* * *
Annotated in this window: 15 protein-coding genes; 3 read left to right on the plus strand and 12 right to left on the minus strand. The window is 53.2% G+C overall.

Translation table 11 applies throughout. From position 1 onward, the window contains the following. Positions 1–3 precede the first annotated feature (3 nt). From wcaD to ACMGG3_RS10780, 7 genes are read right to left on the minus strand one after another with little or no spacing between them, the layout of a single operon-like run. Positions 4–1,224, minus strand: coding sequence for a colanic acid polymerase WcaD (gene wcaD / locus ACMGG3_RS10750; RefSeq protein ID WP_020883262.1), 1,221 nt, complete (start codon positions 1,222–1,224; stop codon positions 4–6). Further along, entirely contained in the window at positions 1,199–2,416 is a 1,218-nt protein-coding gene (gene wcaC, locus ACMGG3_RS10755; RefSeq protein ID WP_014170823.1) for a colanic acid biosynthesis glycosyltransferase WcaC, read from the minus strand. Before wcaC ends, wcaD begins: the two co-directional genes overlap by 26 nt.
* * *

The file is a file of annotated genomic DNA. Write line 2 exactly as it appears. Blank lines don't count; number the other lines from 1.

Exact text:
Translation table 11 applies throughout. From position 1 onward, the window contains the following. Positions 1–3 precede the first annotated feature (3 nt). From wcaD to ACMGG3_RS10780, 7 genes are read right to left on the minus strand one after another with little or no spacing between them, the layout of a single operon-like run. Positions 4–1,224, minus strand: coding sequence for a colanic acid polymerase WcaD (gene wcaD / locus ACMGG3_RS10750; RefSeq protein ID WP_020883262.1), 1,221 nt, complete (start codon positions 1,222–1,224; stop codon positions 4–6). Further along, entirely contained in the window at positions 1,199–2,416 is a 1,218-nt protein-coding gene (gene wcaC, locus ACMGG3_RS10755; RefSeq protein ID WP_014170823.1) for a colanic acid biosynthesis glycosyltransferase WcaC, read from the minus strand. Before wcaC ends, wcaD begins: the two co-directional genes overlap by 26 nt.